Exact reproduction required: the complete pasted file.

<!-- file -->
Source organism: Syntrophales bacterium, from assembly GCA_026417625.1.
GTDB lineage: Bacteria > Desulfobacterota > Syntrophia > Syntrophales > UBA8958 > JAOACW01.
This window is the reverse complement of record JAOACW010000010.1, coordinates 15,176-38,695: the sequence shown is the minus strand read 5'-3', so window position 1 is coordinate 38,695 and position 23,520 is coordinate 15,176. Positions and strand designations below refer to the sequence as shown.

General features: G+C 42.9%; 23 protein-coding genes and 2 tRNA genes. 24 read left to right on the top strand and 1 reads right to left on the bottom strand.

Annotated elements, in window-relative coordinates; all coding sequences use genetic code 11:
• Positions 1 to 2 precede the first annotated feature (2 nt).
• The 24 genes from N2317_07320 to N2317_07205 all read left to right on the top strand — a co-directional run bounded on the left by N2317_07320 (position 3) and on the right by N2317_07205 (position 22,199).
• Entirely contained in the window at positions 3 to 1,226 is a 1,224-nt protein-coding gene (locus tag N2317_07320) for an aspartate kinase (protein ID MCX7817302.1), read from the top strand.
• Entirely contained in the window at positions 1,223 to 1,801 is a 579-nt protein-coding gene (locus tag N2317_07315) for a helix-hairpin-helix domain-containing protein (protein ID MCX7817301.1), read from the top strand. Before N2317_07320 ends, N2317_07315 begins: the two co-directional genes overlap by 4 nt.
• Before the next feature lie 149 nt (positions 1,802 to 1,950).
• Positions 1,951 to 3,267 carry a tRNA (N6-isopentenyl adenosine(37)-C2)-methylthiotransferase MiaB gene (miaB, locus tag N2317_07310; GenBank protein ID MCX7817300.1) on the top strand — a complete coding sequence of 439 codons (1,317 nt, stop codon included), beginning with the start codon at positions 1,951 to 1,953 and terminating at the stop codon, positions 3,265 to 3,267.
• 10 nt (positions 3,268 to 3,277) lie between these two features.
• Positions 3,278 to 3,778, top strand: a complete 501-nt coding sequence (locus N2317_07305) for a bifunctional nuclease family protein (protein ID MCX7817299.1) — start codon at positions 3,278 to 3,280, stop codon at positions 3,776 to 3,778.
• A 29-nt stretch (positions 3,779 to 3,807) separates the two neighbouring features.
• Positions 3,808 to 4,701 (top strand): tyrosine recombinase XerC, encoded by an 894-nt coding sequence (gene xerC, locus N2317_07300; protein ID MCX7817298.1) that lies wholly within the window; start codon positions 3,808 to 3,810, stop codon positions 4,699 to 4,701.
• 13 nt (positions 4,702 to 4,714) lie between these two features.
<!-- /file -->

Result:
Source organism: Syntrophales bacterium, from assembly GCA_026417625.1.
GTDB lineage: Bacteria > Desulfobacterota > Syntrophia > Syntrophales > UBA8958 > JAOACW01.
This window is the reverse complement of record JAOACW010000010.1, coordinates 15,176-38,695: the sequence shown is the minus strand read 5'-3', so window position 1 is coordinate 38,695 and position 23,520 is coordinate 15,176. Positions and strand designations below refer to the sequence as shown.

General features: G+C 42.9%; 23 protein-coding genes and 2 tRNA genes. 24 read left to right on the top strand and 1 reads right to left on the bottom strand.

Annotated elements, in window-relative coordinates; all coding sequences use genetic code 11:
• Positions 1 to 2 precede the first annotated feature (2 nt).
• The 24 genes from N2317_07320 to N2317_07205 all read left to right on the top strand — a co-directional run bounded on the left by N2317_07320 (position 3) and on the right by N2317_07205 (position 22,199).
• Entirely contained in the window at positions 3 to 1,226 is a 1,224-nt protein-coding gene (locus tag N2317_07320) for an aspartate kinase (protein ID MCX7817302.1), read from the top strand.
• Entirely contained in the window at positions 1,223 to 1,801 is a 579-nt protein-coding gene (locus tag N2317_07315) for a helix-hairpin-helix domain-containing protein (protein ID MCX7817301.1), read from the top strand. Before N2317_07320 ends, N2317_07315 begins: the two co-directional genes overlap by 4 nt.
• Before the next feature lie 149 nt (positions 1,802 to 1,950).
• Positions 1,951 to 3,267 carry a tRNA (N6-isopentenyl adenosine(37)-C2)-methylthiotransferase MiaB gene (miaB, locus tag N2317_07310; GenBank protein ID MCX7817300.1) on the top strand — a complete coding sequence of 439 codons (1,317 nt, stop codon included), beginning with the start codon at positions 1,951 to 1,953 and terminating at the stop codon, positions 3,265 to 3,267.
• 10 nt (positions 3,268 to 3,277) lie between these two features.
• Positions 3,278 to 3,778, top strand: a complete 501-nt coding sequence (locus N2317_07305) for a bifunctional nuclease family protein (protein ID MCX7817299.1) — start codon at positions 3,278 to 3,280, stop codon at positions 3,776 to 3,778.
• A 29-nt stretch (positions 3,779 to 3,807) separates the two neighbouring features.
• Positions 3,808 to 4,701 (top strand): tyrosine recombinase XerC, encoded by an 894-nt coding sequence (gene xerC, locus N2317_07300; protein ID MCX7817298.1) that lies wholly within the window; start codon positions 3,808 to 3,810, stop codon positions 4,699 to 4,701.
• 13 nt (positions 4,702 to 4,714) lie between these two features.